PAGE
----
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Scottish National Dictionary (1700–)

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First published 1960 (SND Vol. V). Includes material from the 1976 supplement.
This entry has not been updated since then but may contain minor corrections and revisions.

INWITH, adv., adj., n.

I. adv. Also inworth. Of rest: within, on the inner side (Sc. 1808 Jam.); of motion: inwards (Sc. 1825 Jam.; Bnff., Abd. 1958). Cf. Inby. See -Wart, -With, suff.Abd. 1836 J. Grant Tales 61:
I turns Charlie in-with till an ebb place 'at I thocht I kent.
Ags. 1868 G. Webster Strathbrachan III. i.:
The beaux will ne'er look the airt yere in worth.
Sc. 1901 N.E.D.:
Come inwith; ye'll be cauld outbye there.
Abd. 1952 Buchan Observer (25 Nov.):
The hearty welcome of Willie to gae step inwith wi' fadder.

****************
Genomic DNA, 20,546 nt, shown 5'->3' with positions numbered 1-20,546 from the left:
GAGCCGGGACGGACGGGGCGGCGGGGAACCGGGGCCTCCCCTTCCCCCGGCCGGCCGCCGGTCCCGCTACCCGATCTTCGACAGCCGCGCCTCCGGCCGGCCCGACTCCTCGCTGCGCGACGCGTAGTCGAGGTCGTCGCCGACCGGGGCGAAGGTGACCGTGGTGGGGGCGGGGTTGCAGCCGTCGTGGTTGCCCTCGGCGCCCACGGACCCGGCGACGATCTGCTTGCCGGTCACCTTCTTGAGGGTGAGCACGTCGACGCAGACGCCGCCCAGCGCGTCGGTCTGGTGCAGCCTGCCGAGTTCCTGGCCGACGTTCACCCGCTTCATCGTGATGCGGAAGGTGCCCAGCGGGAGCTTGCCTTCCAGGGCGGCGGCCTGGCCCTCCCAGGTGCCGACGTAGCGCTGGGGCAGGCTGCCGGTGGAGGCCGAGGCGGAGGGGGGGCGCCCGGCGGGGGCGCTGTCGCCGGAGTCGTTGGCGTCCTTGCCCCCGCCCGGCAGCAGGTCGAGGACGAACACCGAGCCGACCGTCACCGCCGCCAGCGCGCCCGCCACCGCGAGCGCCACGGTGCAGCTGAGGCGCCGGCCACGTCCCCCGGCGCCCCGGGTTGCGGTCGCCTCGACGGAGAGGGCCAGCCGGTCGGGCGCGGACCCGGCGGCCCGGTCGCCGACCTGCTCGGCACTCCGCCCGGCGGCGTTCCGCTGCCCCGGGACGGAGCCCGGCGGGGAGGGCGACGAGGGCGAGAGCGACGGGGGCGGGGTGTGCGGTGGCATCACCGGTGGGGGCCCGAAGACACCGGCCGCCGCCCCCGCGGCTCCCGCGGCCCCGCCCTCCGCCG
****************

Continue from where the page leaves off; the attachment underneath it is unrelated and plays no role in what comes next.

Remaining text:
II. adj. 1. Having an inward direction, tending towards the heart of the country, gen. from the viewpoint of a speaker on high ground, hence towards or in the low country. Cf. Inby, IV. 2., Inthrow; having a downward slope; easily accessible, conveniently placed (Mry.1 1925).Abd. 1768 A. Ross Helenore (S.T.S.) 80, 93:
The morn I hope, will better prove, an' we Or e'en may chance some inwith place to see . . . But at the last upo' a burn I fell, Wi' bony even rode an' inwith sett, Ye meith hae row'd an apple a' the gate.

2. Fig. Self-interested, introspective (Bnff. 1866 Gregor D. Bnff. 89).

III. n. The inner side. Rare and obs. in Eng.Slk. 1820 Hogg Winter Ev. Tales II. 184:
I carried them to different sides o' the water, an' laid them down agroof wi' their heads at the inwith.

[O.Sc. inwith, within, prep. 1501, adv. a.1500, adj. 1613; Mid.Eng. inwith, id., from in + with.]

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"Inwith adv., adj., n.". Dictionary of the Scots Language. 2004. Scottish Language Dictionaries Ltd. Accessed 21 Jun 2024 <>



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